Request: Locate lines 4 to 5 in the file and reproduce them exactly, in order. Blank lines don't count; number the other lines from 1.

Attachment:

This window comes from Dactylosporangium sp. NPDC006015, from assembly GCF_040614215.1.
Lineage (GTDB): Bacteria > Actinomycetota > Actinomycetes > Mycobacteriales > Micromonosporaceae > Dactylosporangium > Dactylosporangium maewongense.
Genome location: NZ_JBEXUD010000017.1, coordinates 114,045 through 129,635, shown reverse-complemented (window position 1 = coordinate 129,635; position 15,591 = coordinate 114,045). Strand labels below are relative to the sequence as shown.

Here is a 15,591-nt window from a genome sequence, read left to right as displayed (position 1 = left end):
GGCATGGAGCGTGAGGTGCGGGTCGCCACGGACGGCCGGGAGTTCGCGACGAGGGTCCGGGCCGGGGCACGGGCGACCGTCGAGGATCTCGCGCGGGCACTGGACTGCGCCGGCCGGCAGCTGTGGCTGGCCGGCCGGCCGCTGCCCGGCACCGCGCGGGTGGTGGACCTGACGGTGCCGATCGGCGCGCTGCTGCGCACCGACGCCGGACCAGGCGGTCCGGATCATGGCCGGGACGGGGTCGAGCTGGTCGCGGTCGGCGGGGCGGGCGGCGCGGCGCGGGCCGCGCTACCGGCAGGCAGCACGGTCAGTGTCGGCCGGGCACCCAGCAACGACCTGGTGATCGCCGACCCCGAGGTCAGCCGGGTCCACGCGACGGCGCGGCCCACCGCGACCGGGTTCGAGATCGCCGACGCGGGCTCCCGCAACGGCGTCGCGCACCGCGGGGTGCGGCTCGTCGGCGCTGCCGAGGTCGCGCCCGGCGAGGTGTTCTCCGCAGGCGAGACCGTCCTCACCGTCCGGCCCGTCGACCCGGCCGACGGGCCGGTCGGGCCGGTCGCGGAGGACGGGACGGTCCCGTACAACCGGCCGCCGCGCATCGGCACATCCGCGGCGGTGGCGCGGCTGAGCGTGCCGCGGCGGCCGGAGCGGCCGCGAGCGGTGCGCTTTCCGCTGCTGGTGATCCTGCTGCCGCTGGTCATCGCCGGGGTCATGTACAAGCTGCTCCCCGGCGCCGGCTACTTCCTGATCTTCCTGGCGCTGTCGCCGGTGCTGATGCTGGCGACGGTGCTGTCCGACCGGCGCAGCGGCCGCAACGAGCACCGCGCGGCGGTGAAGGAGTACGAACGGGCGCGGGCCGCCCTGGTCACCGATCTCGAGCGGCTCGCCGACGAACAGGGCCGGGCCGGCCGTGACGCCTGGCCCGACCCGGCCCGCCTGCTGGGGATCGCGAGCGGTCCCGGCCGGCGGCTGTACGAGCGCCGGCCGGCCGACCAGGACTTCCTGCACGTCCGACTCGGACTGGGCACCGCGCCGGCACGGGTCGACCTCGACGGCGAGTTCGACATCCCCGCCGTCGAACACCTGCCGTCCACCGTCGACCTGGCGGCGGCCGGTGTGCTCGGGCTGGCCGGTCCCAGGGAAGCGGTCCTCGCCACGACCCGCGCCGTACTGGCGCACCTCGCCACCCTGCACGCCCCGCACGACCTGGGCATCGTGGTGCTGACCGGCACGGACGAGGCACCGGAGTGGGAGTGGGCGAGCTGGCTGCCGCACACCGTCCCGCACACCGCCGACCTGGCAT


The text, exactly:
Here is a 15,591-nt window from a genome sequence, read left to right as displayed (position 1 = left end):
GGCATGGAGCGTGAGGTGCGGGTCGCCACGGACGGCCGGGAGTTCGCGACGAGGGTCCGGGCCGGGGCACGGGCGACCGTCGAGGATCTCGCGCGGGCACTGGACTGCGCCGGCCGGCAGCTGTGGCTGGCCGGCCGGCCGCTGCCCGGCACCGCGCGGGTGGTGGACCTGACGGTGCCGATCGGCGCGCTGCTGCGCACCGACGCCGGACCAGGCGGTCCGGATCATGGCCGGGACGGGGTCGAGCTGGTCGCGGTCGGCGGGGCGGGCGGCGCGGCGCGGGCCGCGCTACCGGCAGGCAGCACGGTCAGTGTCGGCCGGGCACCCAGCAACGACCTGGTGATCGCCGACCCCGAGGTCAGCCGGGTCCACGCGACGGCGCGGCCCACCGCGACCGGGTTCGAGATCGCCGACGCGGGCTCCCGCAACGGCGTCGCGCACCGCGGGGTGCGGCTCGTCGGCGCTGCCGAGGTCGCGCCCGGCGAGGTGTTCTCCGCAGGCGAGACCGTCCTCACCGTCCGGCCCGTCGACCCGGCCGACGGGCCGGTCGGGCCGGTCGCGGAGGACGGGACGGTCCCGTACAACCGGCCGCCGCGCATCGGCACATCCGCGGCGGTGGCGCGGCTGAGCGTGCCGCGGCGGCCGGAGCGGCCGCGAGCGGTGCGCTTTCCGCTGCTGGTGATCCTGCTGCCGCTGGTCATCGCCGGGGTCATGTACAAGCTGCTCCCCGGCGCCGGCTACTTCCTGATCTTCCTGGCGCTGTCGCCGGTGCTGATGCTGGCGACGGTGCTGTCCGACCGGCGCAGCGGCCGCAACGAGCACCGCGCGGCGGTGAAGGAGTACGAACGGGCGCGGGCCGCCCTGGTCACCGATCTCGAGCGGCTCGCCGACGAACAGGGCCGGGCCGGCCGTGACGCCTGGCCCGACCCGGCCCGCCTGCTGGGGATCGCGAGCGGTCCCGGCCGGCGGCTGTACGAGCGCCGGCCGGCCGACCAGGACTTCCTGCACGTCCGACTCGGACTGGGCACCGCGCCGGCACGGGTCGACCTCGACGGCGAGTTCGACATCCCCGCCGTCGAACACCTGCCGTCCACCGTCGACCTGGCGGCGGCCGGTGTGCTCGGGCTGGCCGGTCCCAGGGAAGCGGTCCTCGCCACGACCCGCGCCGTACTGGCGCACCTCGCCACCCTGCACGCCCCGCACGACCTGGGCATCGTGGTGCTGACCGGCACGGACGAGGCACCGGAGTGGGAGTGGGCGAGCTGGCTGCCGCACACCGTCCCGCACACCGCCGACCTGGCAT